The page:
Google Drive vs Google File Stream

I’ve been using Google Drive for years on my Windows computer. UrBackup has worked quite well with it and I’ve been able to keep my own backup copies of all the data stored in my Google Drive. It’s worth noting, however, that Google Drive’s replacement client for Windows, Google File Stream, is completely different and UrBackup does NOT seem to recognize the drive letter or files stored there. So I’m no longer able to keep my own UrBackup copies of the files stored there.

I’ve not investigated whether or not a full image backup will retain that data. I suspect it may, as long as the image is restored to identical hardware and Windows can be started normally after the restore. I also suspect that I would not be able to recover individual files from the image unless the image was restored in full to identical hardware and Windows was started normally.

Anyone else using Google Drive/File Stream should be aware that they are probably no longer be getting file backups of the files stored in File Stream and their recovery options via image backups may be more limited than they were with Google Drive.

Hi, I haven’t tried the new client it myself yet, but I would start by checking:
-are the files stored locally, in the cloud only, or dowloaded one by one on demand?
-Have you entered a normal Windows path to the file location (like c:\blah\blah).
-Do NTFS permissions block URbackup client? (I really really doubt this, but you could try to temporarily assign everyone:full control to the root google drive folder).

Well…while GoogleFS is running, there is a drive letter that is mapped and you can access files similar to how you would access a local drive letter. However, the files are actually stored as cached “chunks” in C:\Users\username\AppData\Local\Google\DriveFS\xxxxxxxxxxxxxxxxxxxxxxxxxxxxxxxxxxx\content_cache
along with metadata stored in an sqlite database. (xxxxxxx is a random string of characters.) As long as GoogleFS is running, the program emulates a drive letter and a familiar file system. But when GoogleFS isn’t running, all you have is a bunch of anonymous cache files that may or may not even be complete copies of the original files.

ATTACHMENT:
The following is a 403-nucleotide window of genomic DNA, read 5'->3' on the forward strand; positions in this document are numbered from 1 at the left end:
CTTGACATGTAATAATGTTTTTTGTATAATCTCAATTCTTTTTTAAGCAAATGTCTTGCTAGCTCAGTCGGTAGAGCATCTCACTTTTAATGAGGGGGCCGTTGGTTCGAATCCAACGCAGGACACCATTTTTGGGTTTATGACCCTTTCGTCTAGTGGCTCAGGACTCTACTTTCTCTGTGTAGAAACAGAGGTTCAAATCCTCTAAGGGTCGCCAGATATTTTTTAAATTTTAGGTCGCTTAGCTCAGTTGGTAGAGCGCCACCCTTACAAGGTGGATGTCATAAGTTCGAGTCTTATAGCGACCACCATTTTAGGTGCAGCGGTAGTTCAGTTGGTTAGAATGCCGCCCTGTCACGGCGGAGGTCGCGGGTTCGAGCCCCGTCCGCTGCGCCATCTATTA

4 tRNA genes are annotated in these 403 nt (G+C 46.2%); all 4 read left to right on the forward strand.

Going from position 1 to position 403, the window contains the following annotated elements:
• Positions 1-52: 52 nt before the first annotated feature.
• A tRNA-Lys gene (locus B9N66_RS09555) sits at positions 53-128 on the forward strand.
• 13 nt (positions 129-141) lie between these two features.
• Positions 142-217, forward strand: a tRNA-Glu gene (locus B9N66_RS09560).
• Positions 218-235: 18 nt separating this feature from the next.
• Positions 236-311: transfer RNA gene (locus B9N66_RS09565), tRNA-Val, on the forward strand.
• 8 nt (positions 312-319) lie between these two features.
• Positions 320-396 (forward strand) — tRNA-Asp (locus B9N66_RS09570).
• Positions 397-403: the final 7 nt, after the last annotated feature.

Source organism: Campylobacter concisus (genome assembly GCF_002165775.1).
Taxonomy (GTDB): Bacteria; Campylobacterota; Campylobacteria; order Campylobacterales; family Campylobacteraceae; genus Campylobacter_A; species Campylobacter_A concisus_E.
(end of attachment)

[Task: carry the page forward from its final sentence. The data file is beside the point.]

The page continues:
What I’ve found is that even when the files are configured to be available offline, UrBackup doesn’t recognize the GoogleFS mapped drive as a valid drive letter, so it’s ignored. At best, I might be able to back up the cached files. But the individual cached files would be pretty much useless. The backup would probably only be useful if I restored ALL of the cached files AND the metadata.

But since GoogleFS does seem to cache the files in the user profile, that does imply that either an image backup OR a full file backup could potentially restore the GoogleFS files. So at least I might possibly be able to just restore all of the files and folders in C:\Users\username\AppData\Local\Google\DriveFS to maybe get access to the offline-readable files.

I’m not actually facing a problem right now. I’m just trying to protect against a situation where, for example, I’m lost access to my Google Drive account for whatever reason. With Google Drive, I could simply rely on UrBackup for a local backup copy. But that’s strategy has now become difficult with GoogleFS.

To answer your questions specifically:

  • The files are cached locally as described above. I’ve marked most/all of them as “available offline”, so they’re cached locally as well as available in the cloud.
  • GoogleFS has created a G: drive. I’ve configured UrBackup to back up G: as an optional drive if it’s available/mounted.
  • NTFS permissions…hadn’t considered that. But upon investigation…and not surprisingly…, GoogleFS doesn’t seem to support NTFS permissions since it’s not really an NTFS file system. (The cached files would, of course, since they’re stored on the NTFS Windows system volume…but the user would have the )

Thanks for thinking with me!

Hi Chad.

What a shame the Google Drive Filestream application works this way…
Like you, I use URbackup to backup drives from Google, using the Google drive client in Windows. I too had planned to replace the old drive with the new Google File Stream application.

BTW, I make backups because of my lack of trust in cloud providers. All major cloud providers had had issues, and I know from work experience how various other service providers act.

Back on track, the only suggestion I can come up with, is to uninstall the Google File stream application, and install the Google Backup and Sync client instead. But I haven’t tested it, so I don’t know if it’s any better. Or maybe buy the Insync client (, who have a Linux client as well.

Of course it would be great to see URbackup use an API in the Filestream client to retrieve data, if possible.

More to the point, I need to add sync to UrBackup so you do not need to use Google to store your files :wink:

Now I have tested it. Works fine.

So, I have two instances of Google Backup and Sync running. The actual client software installer from Google only needs to run once.
I recall there are some limitations to how many concurrent Google account Google Backup and Sync client accepts. I have tested with two accounts, works fine. Google it :-):sunglasses:

I agree with Chad_Neeper; there’s no way to get offline files, using the Google Drive File Stream client, in the files native format. The files can be cached locally, but in some encrypted rubbish format, not suited for local backup.